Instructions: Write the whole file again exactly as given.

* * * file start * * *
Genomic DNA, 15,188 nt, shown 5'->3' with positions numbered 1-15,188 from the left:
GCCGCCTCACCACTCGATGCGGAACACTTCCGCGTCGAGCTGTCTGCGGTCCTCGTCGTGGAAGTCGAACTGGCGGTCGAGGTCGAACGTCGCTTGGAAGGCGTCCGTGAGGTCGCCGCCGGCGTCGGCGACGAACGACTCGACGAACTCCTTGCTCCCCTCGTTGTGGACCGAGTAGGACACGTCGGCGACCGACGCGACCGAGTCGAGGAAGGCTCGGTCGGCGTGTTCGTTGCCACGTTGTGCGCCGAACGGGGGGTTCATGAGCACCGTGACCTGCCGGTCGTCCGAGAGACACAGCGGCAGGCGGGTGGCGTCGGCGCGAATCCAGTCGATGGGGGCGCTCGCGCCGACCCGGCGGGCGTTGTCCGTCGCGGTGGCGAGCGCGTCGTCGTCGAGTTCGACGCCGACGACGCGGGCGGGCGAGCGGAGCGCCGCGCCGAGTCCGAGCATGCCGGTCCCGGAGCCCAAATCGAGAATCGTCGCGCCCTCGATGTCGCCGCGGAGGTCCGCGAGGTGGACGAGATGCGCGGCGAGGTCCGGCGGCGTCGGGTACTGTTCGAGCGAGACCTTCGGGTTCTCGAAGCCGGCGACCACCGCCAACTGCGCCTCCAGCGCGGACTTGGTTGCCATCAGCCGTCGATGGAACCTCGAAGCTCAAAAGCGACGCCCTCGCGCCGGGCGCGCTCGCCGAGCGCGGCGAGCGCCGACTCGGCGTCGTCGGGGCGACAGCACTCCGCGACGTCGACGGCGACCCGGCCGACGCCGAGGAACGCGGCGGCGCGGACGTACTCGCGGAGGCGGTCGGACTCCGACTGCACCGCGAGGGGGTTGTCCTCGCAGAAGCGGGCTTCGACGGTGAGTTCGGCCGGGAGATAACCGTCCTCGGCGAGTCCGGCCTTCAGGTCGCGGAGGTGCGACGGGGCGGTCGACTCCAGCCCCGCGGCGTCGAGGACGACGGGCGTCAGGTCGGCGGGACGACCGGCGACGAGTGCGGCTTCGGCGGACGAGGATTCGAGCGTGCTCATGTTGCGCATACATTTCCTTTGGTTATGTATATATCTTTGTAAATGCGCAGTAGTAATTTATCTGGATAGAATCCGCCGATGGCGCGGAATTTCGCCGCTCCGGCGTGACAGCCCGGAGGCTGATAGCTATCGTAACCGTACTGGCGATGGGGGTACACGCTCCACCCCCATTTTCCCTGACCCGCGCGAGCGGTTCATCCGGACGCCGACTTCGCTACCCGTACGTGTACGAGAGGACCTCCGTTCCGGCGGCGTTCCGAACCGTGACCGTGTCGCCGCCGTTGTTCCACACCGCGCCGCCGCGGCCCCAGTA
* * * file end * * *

Genomic DNA, 15,188 nt, shown 5'->3' with positions numbered 1-15,188 from the left:
GCCGCCTCACCACTCGATGCGGAACACTTCCGCGTCGAGCTGTCTGCGGTCCTCGTCGTGGAAGTCGAACTGGCGGTCGAGGTCGAACGTCGCTTGGAAGGCGTCCGTGAGGTCGCCGCCGGCGTCGGCGACGAACGACTCGACGAACTCCTTGCTCCCCTCGTTGTGGACCGAGTAGGACACGTCGGCGACCGACGCGACCGAGTCGAGGAAGGCTCGGTCGGCGTGTTCGTTGCCACGTTGTGCGCCGAACGGGGGGTTCATGAGCACCGTGACCTGCCGGTCGTCCGAGAGACACAGCGGCAGGCGGGTGGCGTCGGCGCGAATCCAGTCGATGGGGGCGCTCGCGCCGACCCGGCGGGCGTTGTCCGTCGCGGTGGCGAGCGCGTCGTCGTCGAGTTCGACGCCGACGACGCGGGCGGGCGAGCGGAGCGCCGCGCCGAGTCCGAGCATGCCGGTCCCGGAGCCCAAATCGAGAATCGTCGCGCCCTCGATGTCGCCGCGGAGGTCCGCGAGGTGGACGAGATGCGCGGCGAGGTCCGGCGGCGTCGGGTACTGTTCGAGCGAGACCTTCGGGTTCTCGAAGCCGGCGACCACCGCCAACTGCGCCTCCAGCGCGGACTTGGTTGCCATCAGCCGTCGATGGAACCTCGAAGCTCAAAAGCGACGCCCTCGCGCCGGGCGCGCTCGCCGAGCGCGGCGAGCGCCGACTCGGCGTCGTCGGGGCGACAGCACTCCGCGACGTCGACGGCGACCCGGCCGACGCCGAGGAACGCGGCGGCGCGGACGTACTCGCGGAGGCGGTCGGACTCCGACTGCACCGCGAGGGGGTTGTCCTCGCAGAAGCGGGCTTCGACGGTGAGTTCGGCCGGGAGATAACCGTCCTCGGCGAGTCCGGCCTTCAGGTCGCGGAGGTGCGACGGGGCGGTCGACTCCAGCCCCGCGGCGTCGAGGACGACGGGCGTCAGGTCGGCGGGACGACCGGCGACGAGTGCGGCTTCGGCGGACGAGGATTCGAGCGTGCTCATGTTGCGCATACATTTCCTTTGGTTATGTATATATCTTTGTAAATGCGCAGTAGTAATTTATCTGGATAGAATCCGCCGATGGCGCGGAATTTCGCCGCTCCGGCGTGACAGCCCGGAGGCTGATAGCTATCGTAACCGTACTGGCGATGGGGGTACACGCTCCACCCCCATTTTCCCTGACCCGCGCGAGCGGTTCATCCGGACGCCGACTTCGCTACCCGTACGTGTACGAGAGGACCTCCGTTCCGGCGGCGTTCCGAACCGTGACCGTGTCGCCGCCGTTGTTCCACACCGCGCCGCCGCGGCCCCAGTA